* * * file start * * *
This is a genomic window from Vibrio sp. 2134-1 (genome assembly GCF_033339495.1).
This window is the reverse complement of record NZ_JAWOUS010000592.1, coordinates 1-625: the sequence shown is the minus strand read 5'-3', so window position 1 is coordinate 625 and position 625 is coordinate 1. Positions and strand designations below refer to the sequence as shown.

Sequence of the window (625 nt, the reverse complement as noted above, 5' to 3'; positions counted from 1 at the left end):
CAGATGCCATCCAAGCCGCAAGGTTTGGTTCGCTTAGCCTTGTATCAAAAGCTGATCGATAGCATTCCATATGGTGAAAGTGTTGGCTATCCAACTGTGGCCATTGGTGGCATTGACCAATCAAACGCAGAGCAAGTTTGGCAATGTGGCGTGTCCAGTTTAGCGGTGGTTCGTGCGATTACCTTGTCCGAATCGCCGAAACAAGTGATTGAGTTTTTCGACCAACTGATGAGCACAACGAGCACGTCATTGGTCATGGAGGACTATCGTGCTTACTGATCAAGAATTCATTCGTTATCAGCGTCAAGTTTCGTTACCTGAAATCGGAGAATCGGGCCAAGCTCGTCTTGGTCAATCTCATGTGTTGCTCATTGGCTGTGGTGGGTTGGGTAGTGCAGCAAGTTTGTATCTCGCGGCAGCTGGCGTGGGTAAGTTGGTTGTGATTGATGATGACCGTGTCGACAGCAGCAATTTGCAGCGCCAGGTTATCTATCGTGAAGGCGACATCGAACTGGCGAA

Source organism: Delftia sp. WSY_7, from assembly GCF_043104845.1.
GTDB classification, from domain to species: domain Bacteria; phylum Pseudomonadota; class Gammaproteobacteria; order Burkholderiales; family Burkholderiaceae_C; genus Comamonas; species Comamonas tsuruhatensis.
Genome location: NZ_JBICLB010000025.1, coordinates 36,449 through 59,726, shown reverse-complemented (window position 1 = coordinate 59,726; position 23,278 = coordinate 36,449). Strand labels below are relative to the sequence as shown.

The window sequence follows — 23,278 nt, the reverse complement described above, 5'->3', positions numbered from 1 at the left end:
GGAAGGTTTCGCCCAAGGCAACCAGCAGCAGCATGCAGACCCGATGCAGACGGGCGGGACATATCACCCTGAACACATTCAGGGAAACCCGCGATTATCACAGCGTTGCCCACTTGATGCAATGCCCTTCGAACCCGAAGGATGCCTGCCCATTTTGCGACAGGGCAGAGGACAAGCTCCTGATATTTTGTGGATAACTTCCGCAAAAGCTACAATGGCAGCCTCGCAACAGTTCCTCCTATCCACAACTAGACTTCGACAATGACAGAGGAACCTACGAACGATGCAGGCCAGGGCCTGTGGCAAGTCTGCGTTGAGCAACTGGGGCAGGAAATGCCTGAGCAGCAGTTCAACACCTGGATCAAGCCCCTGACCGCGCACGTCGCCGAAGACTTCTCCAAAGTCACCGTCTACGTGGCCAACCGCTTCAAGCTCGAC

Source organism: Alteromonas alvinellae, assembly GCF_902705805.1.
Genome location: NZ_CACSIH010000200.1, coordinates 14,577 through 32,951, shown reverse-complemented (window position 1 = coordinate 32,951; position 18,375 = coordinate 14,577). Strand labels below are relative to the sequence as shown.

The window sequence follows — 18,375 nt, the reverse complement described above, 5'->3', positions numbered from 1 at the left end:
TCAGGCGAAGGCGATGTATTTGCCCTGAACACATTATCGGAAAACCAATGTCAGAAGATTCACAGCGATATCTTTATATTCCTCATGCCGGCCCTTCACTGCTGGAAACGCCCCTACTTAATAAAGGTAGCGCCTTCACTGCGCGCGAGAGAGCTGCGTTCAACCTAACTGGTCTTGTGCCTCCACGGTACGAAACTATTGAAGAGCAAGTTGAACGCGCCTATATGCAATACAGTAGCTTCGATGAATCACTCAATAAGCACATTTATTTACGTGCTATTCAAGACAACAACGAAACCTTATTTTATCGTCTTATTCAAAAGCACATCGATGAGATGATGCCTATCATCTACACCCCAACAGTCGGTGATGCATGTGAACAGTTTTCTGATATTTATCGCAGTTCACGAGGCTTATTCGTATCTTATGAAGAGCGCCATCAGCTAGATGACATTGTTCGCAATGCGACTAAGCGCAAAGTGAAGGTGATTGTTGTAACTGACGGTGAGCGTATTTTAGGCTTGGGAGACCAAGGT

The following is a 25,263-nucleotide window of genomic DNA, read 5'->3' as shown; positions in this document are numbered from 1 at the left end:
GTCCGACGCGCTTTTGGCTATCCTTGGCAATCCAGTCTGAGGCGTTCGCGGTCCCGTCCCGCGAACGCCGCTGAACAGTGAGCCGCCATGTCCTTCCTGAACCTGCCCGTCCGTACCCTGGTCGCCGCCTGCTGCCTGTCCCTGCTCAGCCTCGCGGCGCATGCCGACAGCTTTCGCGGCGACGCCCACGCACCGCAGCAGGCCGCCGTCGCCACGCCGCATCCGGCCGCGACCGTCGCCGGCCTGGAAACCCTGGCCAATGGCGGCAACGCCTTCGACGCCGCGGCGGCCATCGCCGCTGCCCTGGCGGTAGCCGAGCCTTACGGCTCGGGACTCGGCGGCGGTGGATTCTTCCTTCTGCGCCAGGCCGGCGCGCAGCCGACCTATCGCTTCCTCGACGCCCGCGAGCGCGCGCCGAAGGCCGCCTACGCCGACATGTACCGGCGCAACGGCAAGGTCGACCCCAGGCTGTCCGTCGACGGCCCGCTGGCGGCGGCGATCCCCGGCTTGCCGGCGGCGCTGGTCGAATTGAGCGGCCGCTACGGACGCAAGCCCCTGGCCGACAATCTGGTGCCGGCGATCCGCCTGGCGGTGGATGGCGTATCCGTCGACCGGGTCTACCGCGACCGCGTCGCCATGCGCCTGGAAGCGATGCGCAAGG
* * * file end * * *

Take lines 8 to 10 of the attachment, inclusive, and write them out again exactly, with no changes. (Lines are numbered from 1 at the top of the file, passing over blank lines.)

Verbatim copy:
The window sequence follows — 23,278 nt, the reverse complement described above, 5'->3', positions numbered from 1 at the left end:
GGAAGGTTTCGCCCAAGGCAACCAGCAGCAGCATGCAGACCCGATGCAGACGGGCGGGACATATCACCCTGAACACATTCAGGGAAACCCGCGATTATCACAGCGTTGCCCACTTGATGCAATGCCCTTCGAACCCGAAGGATGCCTGCCCATTTTGCGACAGGGCAGAGGACAAGCTCCTGATATTTTGTGGATAACTTCCGCAAAAGCTACAATGGCAGCCTCGCAACAGTTCCTCCTATCCACAACTAGACTTCGACAATGACAGAGGAACCTACGAACGATGCAGGCCAGGGCCTGTGGCAAGTCTGCGTTGAGCAACTGGGGCAGGAAATGCCTGAGCAGCAGTTCAACACCTGGATCAAGCCCCTGACCGCGCACGTCGCCGAAGACTTCTCCAAAGTCACCGTCTACGTGGCCAACCGCTTCAAGCTCGAC

Source organism: Alteromonas alvinellae, assembly GCF_902705805.1.